Perspective: plans for having a happy holiday
WITH spring snow making life miserable for people Up North and rain creating a soggy South, it is a dilemma knowing what to do this Easter break, writes John Adams. For those intending to get away from it all by flying off to warmer climes, the British we
WITH spring snow making life miserable for people Up North and rain creating a soggy South, it is a dilemma knowing what to do this Easter break, writes John Adams.
For those intending to get away from it all by flying off to warmer climes, the British weather in the next few days is of little concern to them.
But what about the rest of us they will leave behind at home? Do we crank up the central heating and settle back in a comfortable armchair to watch the world go by through the window? Or do we pack the car and head off for a different part of the country?
With the second option - which is likely to be chosen by millions - it is odds on that these plucky souls will end up frustratingly being stuck on a motorway in a stop-start traffic jam.
While they are there, stationary and fuming, they may like to ponder on the age-old question concerning jams that form and then eventually disperse for no apparent reason.
If they cannot come up with a solution they can take some satisfaction in knowing that researchers are on the case.
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- 2 Villagers left waiting over an hour in cold for Arriva buses demand better service
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- 6 Hitchin named as happiest place to live in the East of England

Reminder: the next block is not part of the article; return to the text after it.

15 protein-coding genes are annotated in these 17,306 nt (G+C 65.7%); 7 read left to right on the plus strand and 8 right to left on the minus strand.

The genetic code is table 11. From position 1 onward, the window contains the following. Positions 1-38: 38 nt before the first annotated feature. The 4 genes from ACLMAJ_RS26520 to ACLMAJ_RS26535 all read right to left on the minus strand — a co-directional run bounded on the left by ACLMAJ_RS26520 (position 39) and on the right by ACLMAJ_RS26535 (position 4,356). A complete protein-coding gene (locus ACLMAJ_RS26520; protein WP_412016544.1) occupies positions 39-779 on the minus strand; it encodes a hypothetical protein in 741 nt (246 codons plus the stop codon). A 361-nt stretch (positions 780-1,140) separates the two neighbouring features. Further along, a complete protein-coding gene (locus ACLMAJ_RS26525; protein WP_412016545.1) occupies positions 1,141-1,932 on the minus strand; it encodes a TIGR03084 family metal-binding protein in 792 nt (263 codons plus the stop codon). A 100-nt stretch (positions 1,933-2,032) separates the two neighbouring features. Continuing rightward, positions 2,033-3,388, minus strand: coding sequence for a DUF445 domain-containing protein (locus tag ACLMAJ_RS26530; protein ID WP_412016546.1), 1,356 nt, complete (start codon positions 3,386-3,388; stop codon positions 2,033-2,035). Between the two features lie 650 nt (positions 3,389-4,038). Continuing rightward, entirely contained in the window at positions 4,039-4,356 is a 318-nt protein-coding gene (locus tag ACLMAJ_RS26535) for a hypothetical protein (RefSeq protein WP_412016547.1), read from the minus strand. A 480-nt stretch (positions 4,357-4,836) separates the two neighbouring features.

- 7 Hertfordshire zoo Paradise Wildlife Park to temporarily close to the public in January
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- 10 How Hertfordshire’s coronavirus figures compare to last year's lockdown
It seems that although most changes in vehicle speed and road position get absorbed by traffic flow, sometimes they combine in a "perfect storm" to create "phantom" traffic jams.
Understanding why this happens is being studied in a project supported by the Engineering and Physical Sciences Research Council (no, I'd not heard of it before either) that hopefully will lead to better traffic flow forecasting to help prevent congestion.
There is a learned doctor from the University of Bristol who has made progress in creating mathematical models for describing phantom traffic jams, or stop-and-go waves as they are known in the trade. He is due to talk about his research on the BBC One Show tomorrow (Friday).
No doubt he will mention that traffic models have been looked at in a new way using "string instability" theory to test how good existing computer-based methods are at predicting how traffic flows and queues build up and dissipate.
I bet you can hardly wait to watch the show. I think it will be better than being stuck in a jam on some distant motorway.
If you do stay at home this bank holiday weekend, just remember that Easter marks the official start of the DIY season with many proud homeowners eagerly rolling up their sleeves to tackle the improvements they have been waiting to do all winter.
But there is a reminder this week from a government-backed organisation that amateur DIYers taking on these jobs could find they cost them more in the long run, having to pay out to have botched DIY work fixed.
There is also the risk to one's well being - each year around 200,000 DIY enthusiasts visit hospital as a result of a home improvement accident. In my experience, there is little danger of injury falling from an armchair.
Maybe all this will help you decide what you want to do this weekend. Happy holidays.